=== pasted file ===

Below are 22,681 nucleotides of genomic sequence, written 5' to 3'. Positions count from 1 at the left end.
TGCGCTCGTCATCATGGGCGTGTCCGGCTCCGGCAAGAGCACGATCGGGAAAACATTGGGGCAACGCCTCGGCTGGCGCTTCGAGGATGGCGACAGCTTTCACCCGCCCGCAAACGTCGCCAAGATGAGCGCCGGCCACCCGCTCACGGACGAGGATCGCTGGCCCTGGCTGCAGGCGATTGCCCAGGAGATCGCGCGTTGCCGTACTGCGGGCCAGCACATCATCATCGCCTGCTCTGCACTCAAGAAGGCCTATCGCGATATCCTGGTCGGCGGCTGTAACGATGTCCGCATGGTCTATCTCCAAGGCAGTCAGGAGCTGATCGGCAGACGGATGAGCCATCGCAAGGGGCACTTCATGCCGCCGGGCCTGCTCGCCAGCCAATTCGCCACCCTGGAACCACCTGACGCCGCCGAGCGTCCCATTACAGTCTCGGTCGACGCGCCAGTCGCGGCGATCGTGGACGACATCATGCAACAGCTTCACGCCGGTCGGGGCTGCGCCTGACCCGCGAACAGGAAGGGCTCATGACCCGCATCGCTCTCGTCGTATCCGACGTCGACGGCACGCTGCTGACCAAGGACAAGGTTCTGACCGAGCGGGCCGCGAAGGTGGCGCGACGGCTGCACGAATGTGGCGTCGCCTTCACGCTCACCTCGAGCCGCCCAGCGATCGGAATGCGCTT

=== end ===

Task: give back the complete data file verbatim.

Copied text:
Below are 22,681 nucleotides of genomic sequence, written 5' to 3'. Positions count from 1 at the left end.
TGCGCTCGTCATCATGGGCGTGTCCGGCTCCGGCAAGAGCACGATCGGGAAAACATTGGGGCAACGCCTCGGCTGGCGCTTCGAGGATGGCGACAGCTTTCACCCGCCCGCAAACGTCGCCAAGATGAGCGCCGGCCACCCGCTCACGGACGAGGATCGCTGGCCCTGGCTGCAGGCGATTGCCCAGGAGATCGCGCGTTGCCGTACTGCGGGCCAGCACATCATCATCGCCTGCTCTGCACTCAAGAAGGCCTATCGCGATATCCTGGTCGGCGGCTGTAACGATGTCCGCATGGTCTATCTCCAAGGCAGTCAGGAGCTGATCGGCAGACGGATGAGCCATCGCAAGGGGCACTTCATGCCGCCGGGCCTGCTCGCCAGCCAATTCGCCACCCTGGAACCACCTGACGCCGCCGAGCGTCCCATTACAGTCTCGGTCGACGCGCCAGTCGCGGCGATCGTGGACGACATCATGCAACAGCTTCACGCCGGTCGGGGCTGCGCCTGACCCGCGAACAGGAAGGGCTCATGACCCGCATCGCTCTCGTCGTATCCGACGTCGACGGCACGCTGCTGACCAAGGACAAGGTTCTGACCGAGCGGGCCGCGAAGGTGGCGCGACGGCTGCACGAATGTGGCGTCGCCTTCACGCTCACCTCGAGCCGCCCAGCGATCGGAATGCGCTT